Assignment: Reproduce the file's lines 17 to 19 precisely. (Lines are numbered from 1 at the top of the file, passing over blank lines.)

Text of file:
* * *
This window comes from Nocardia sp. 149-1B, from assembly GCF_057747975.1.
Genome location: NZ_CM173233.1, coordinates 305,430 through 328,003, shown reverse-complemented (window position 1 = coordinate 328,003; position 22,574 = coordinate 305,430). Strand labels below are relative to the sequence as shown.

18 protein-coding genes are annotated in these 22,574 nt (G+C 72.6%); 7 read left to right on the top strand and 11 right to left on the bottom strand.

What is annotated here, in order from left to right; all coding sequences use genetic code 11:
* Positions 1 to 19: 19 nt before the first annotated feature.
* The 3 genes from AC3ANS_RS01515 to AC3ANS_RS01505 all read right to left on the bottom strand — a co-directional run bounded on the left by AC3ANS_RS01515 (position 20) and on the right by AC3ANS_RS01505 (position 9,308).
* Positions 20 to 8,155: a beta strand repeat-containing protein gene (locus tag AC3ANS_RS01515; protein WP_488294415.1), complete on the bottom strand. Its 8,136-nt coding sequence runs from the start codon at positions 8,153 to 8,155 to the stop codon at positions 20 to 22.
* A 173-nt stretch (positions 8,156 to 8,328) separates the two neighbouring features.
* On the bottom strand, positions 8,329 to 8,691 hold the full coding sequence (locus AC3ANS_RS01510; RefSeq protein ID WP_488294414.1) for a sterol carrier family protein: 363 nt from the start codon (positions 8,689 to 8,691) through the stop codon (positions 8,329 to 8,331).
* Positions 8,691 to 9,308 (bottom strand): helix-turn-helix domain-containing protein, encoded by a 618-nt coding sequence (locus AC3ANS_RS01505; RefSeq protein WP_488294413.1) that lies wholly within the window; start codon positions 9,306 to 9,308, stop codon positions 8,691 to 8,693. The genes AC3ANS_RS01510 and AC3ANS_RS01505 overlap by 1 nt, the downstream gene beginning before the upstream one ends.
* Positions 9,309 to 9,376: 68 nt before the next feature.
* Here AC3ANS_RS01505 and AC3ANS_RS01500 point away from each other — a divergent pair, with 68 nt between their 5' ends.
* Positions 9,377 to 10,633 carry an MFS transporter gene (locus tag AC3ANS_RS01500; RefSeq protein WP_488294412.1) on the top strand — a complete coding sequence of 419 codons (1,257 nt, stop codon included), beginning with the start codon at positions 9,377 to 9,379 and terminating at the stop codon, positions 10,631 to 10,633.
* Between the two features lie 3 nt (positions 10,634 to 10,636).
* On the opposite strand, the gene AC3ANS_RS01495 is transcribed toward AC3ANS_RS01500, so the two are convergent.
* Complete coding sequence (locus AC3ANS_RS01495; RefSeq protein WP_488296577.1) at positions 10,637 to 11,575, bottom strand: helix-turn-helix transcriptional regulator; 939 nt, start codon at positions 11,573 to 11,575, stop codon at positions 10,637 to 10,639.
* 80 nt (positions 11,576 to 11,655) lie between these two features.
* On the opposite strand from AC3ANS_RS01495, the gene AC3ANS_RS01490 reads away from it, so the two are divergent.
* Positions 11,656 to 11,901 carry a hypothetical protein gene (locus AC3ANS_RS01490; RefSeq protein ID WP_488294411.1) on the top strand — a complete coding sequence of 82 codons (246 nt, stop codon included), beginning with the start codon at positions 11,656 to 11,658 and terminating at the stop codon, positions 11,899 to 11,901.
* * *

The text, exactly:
* 80 nt (positions 11,576 to 11,655) lie between these two features.
* On the opposite strand from AC3ANS_RS01495, the gene AC3ANS_RS01490 reads away from it, so the two are divergent.
* Positions 11,656 to 11,901 carry a hypothetical protein gene (locus AC3ANS_RS01490; RefSeq protein ID WP_488294411.1) on the top strand — a complete coding sequence of 82 codons (246 nt, stop codon included), beginning with the start codon at positions 11,656 to 11,658 and terminating at the stop codon, positions 11,899 to 11,901.